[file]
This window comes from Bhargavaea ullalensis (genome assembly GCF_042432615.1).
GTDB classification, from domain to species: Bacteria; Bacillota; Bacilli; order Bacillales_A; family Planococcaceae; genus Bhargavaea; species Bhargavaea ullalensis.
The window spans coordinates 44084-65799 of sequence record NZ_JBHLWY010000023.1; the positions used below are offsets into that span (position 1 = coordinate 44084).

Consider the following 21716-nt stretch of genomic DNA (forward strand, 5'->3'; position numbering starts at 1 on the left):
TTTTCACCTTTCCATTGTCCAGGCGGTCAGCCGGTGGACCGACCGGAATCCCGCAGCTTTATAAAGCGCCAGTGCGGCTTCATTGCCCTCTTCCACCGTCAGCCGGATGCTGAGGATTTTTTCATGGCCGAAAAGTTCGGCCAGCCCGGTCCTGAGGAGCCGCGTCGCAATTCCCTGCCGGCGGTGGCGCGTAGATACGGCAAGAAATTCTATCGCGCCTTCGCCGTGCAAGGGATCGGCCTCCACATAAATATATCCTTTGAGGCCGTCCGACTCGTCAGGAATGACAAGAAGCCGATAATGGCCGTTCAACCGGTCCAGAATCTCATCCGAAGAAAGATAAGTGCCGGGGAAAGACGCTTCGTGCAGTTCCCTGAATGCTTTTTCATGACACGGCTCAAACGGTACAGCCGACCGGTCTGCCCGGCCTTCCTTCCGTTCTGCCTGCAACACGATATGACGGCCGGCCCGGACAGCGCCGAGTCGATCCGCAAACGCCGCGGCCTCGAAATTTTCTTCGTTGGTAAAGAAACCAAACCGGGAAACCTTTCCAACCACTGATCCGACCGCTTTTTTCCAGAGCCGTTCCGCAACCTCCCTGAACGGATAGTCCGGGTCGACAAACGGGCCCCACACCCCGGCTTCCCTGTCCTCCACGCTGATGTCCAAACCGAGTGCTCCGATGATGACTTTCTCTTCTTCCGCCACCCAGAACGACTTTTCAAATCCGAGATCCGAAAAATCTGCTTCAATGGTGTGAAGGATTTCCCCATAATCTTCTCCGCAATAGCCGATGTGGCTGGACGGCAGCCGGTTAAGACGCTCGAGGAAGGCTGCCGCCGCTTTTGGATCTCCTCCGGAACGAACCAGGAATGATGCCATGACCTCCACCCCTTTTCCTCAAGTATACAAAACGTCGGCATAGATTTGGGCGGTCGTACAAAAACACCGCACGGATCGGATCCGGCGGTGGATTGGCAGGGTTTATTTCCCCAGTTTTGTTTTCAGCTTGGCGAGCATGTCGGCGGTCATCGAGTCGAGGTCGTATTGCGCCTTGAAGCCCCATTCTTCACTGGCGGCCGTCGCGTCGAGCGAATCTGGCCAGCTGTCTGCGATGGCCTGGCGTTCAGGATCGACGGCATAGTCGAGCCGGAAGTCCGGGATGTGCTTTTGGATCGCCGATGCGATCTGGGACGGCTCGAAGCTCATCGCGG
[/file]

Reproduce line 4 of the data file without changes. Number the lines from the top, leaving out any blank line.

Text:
Consider the following 21716-nt stretch of genomic DNA (forward strand, 5'->3'; position numbering starts at 1 on the left):